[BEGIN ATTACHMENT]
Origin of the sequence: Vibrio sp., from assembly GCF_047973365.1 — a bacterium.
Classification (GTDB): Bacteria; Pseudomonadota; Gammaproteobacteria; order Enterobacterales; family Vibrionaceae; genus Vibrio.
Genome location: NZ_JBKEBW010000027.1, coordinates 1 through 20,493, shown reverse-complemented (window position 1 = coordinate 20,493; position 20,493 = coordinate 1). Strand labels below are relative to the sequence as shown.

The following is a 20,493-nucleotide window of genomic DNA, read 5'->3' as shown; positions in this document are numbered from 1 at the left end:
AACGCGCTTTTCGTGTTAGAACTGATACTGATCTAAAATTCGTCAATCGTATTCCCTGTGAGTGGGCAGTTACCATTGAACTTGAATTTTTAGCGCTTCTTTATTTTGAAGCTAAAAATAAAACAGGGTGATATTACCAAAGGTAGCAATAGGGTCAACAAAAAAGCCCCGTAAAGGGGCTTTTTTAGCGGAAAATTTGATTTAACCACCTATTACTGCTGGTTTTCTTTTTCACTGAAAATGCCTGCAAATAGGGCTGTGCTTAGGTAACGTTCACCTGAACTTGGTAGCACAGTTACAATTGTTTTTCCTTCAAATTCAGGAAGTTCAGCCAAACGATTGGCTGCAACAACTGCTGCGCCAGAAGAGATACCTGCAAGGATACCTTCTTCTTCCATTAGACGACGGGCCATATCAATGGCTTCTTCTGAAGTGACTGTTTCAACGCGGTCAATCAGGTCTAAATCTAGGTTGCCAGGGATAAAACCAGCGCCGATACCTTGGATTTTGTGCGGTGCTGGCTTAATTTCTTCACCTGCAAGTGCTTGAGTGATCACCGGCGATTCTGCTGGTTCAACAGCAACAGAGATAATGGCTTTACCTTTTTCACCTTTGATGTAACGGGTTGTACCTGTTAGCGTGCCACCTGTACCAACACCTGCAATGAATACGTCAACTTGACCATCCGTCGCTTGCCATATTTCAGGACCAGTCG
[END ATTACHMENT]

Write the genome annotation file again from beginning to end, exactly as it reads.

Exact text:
Origin of the sequence: Vibrio sp., from assembly GCF_047973365.1 — a bacterium.
Classification (GTDB): Bacteria; Pseudomonadota; Gammaproteobacteria; order Enterobacterales; family Vibrionaceae; genus Vibrio.
Genome location: NZ_JBKEBW010000027.1, coordinates 1 through 20,493, shown reverse-complemented (window position 1 = coordinate 20,493; position 20,493 = coordinate 1). Strand labels below are relative to the sequence as shown.

The following is a 20,493-nucleotide window of genomic DNA, read 5'->3' as shown; positions in this document are numbered from 1 at the left end:
AACGCGCTTTTCGTGTTAGAACTGATACTGATCTAAAATTCGTCAATCGTATTCCCTGTGAGTGGGCAGTTACCATTGAACTTGAATTTTTAGCGCTTCTTTATTTTGAAGCTAAAAATAAAACAGGGTGATATTACCAAAGGTAGCAATAGGGTCAACAAAAAAGCCCCGTAAAGGGGCTTTTTTAGCGGAAAATTTGATTTAACCACCTATTACTGCTGGTTTTCTTTTTCACTGAAAATGCCTGCAAATAGGGCTGTGCTTAGGTAACGTTCACCTGAACTTGGTAGCACAGTTACAATTGTTTTTCCTTCAAATTCAGGAAGTTCAGCCAAACGATTGGCTGCAACAACTGCTGCGCCAGAAGAGATACCTGCAAGGATACCTTCTTCTTCCATTAGACGACGGGCCATATCAATGGCTTCTTCTGAAGTGACTGTTTCAACGCGGTCAATCAGGTCTAAATCTAGGTTGCCAGGGATAAAACCAGCGCCGATACCTTGGATTTTGTGCGGTGCTGGCTTAATTTCTTCACCTGCAAGTGCTTGAGTGATCACCGGCGATTCTGCTGGTTCAACAGCAACAGAGATAATGGCTTTACCTTTTTCACCTTTGATGTAACGGGTTGTACCTGTTAGCGTGCCACCTGTACCAACACCTGCAATGAATACGTCAACTTGACCATCCGTCGCTTGCCATATTTCAGGACCAGTCG